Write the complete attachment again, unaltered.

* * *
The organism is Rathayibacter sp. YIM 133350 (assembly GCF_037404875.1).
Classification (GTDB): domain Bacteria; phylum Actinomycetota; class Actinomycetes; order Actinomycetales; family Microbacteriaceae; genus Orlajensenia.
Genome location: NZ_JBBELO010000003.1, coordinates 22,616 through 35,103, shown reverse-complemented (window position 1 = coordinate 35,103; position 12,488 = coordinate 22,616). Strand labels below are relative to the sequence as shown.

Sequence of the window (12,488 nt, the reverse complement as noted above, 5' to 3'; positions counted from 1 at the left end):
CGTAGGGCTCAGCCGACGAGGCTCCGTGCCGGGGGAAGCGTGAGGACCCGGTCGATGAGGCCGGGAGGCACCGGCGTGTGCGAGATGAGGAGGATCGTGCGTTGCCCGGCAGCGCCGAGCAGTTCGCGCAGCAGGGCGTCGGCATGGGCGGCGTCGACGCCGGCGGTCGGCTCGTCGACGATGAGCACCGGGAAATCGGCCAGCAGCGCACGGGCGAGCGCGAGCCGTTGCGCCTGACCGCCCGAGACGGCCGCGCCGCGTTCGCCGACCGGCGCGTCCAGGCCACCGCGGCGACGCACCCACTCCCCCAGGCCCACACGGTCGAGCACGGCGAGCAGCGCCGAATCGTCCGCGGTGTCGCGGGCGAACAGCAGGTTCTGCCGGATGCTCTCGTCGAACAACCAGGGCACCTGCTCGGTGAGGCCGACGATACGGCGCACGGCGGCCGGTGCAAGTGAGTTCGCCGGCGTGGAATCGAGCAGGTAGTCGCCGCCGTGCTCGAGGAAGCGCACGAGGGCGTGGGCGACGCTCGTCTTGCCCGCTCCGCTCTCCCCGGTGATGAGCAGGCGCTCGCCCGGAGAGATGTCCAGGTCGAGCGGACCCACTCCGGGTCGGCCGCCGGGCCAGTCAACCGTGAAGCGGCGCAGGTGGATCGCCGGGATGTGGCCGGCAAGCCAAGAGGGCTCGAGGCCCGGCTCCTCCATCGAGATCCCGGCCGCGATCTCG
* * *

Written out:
The organism is Rathayibacter sp. YIM 133350 (assembly GCF_037404875.1).
Classification (GTDB): domain Bacteria; phylum Actinomycetota; class Actinomycetes; order Actinomycetales; family Microbacteriaceae; genus Orlajensenia.
Genome location: NZ_JBBELO010000003.1, coordinates 22,616 through 35,103, shown reverse-complemented (window position 1 = coordinate 35,103; position 12,488 = coordinate 22,616). Strand labels below are relative to the sequence as shown.

Sequence of the window (12,488 nt, the reverse complement as noted above, 5' to 3'; positions counted from 1 at the left end):
CGTAGGGCTCAGCCGACGAGGCTCCGTGCCGGGGGAAGCGTGAGGACCCGGTCGATGAGGCCGGGAGGCACCGGCGTGTGCGAGATGAGGAGGATCGTGCGTTGCCCGGCAGCGCCGAGCAGTTCGCGCAGCAGGGCGTCGGCATGGGCGGCGTCGACGCCGGCGGTCGGCTCGTCGACGATGAGCACCGGGAAATCGGCCAGCAGCGCACGGGCGAGCGCGAGCCGTTGCGCCTGACCGCCCGAGACGGCCGCGCCGCGTTCGCCGACCGGCGCGTCCAGGCCACCGCGGCGACGCACCCACTCCCCCAGGCCCACACGGTCGAGCACGGCGAGCAGCGCCGAATCGTCCGCGGTGTCGCGGGCGAACAGCAGGTTCTGCCGGATGCTCTCGTCGAACAACCAGGGCACCTGCTCGGTGAGGCCGACGATACGGCGCACGGCGGCCGGTGCAAGTGAGTTCGCCGGCGTGGAATCGAGCAGGTAGTCGCCGCCGTGCTCGAGGAAGCGCACGAGGGCGTGGGCGACGCTCGTCTTGCCCGCTCCGCTCTCCCCGGTGATGAGCAGGCGCTCGCCCGGAGAGATGTCCAGGTCGAGCGGACCCACTCCGGGTCGGCCGCCGGGCCAGTCAACCGTGAAGCGGCGCAGGTGGATCGCCGGGATGTGGCCGGCAAGCCAAGAGGGCTCGAGGCCCGGCTCCTCCATCGAGATCCCGGCCGCGATCTCG